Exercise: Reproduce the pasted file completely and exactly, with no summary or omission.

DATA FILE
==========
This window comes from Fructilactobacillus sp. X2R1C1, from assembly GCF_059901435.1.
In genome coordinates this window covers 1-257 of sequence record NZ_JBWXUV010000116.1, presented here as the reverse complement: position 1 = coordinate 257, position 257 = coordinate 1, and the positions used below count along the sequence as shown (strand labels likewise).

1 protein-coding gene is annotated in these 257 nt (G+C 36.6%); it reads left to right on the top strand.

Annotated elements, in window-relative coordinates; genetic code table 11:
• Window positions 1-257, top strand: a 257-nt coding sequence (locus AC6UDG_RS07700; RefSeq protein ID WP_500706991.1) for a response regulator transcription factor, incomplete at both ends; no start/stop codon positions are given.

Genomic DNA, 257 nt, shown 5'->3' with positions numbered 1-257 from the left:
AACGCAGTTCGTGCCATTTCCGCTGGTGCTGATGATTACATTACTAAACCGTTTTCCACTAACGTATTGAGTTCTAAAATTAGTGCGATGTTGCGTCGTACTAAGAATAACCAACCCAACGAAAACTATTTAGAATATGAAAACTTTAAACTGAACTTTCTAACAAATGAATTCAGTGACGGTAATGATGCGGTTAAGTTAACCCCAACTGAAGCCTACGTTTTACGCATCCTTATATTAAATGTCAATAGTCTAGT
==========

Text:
This window comes from Fructilactobacillus sp. X2R1C1, from assembly GCF_059901435.1.
In genome coordinates this window covers 1-257 of sequence record NZ_JBWXUV010000116.1, presented here as the reverse complement: position 1 = coordinate 257, position 257 = coordinate 1, and the positions used below count along the sequence as shown (strand labels likewise).

1 protein-coding gene is annotated in these 257 nt (G+C 36.6%); it reads left to right on the top strand.

Annotated elements, in window-relative coordinates; genetic code table 11:
• Window positions 1-257, top strand: a 257-nt coding sequence (locus AC6UDG_RS07700; RefSeq protein ID WP_500706991.1) for a response regulator transcription factor, incomplete at both ends; no start/stop codon positions are given.

Genomic DNA, 257 nt, shown 5'->3' with positions numbered 1-257 from the left:
AACGCAGTTCGTGCCATTTCCGCTGGTGCTGATGATTACATTACTAAACCGTTTTCCACTAACGTATTGAGTTCTAAAATTAGTGCGATGTTGCGTCGTACTAAGAATAACCAACCCAACGAAAACTATTTAGAATATGAAAACTTTAAACTGAACTTTCTAACAAATGAATTCAGTGACGGTAATGATGCGGTTAAGTTAACCCCAACTGAAGCCTACGTTTTACGCATCCTTATATTAAATGTCAATAGTCTAGT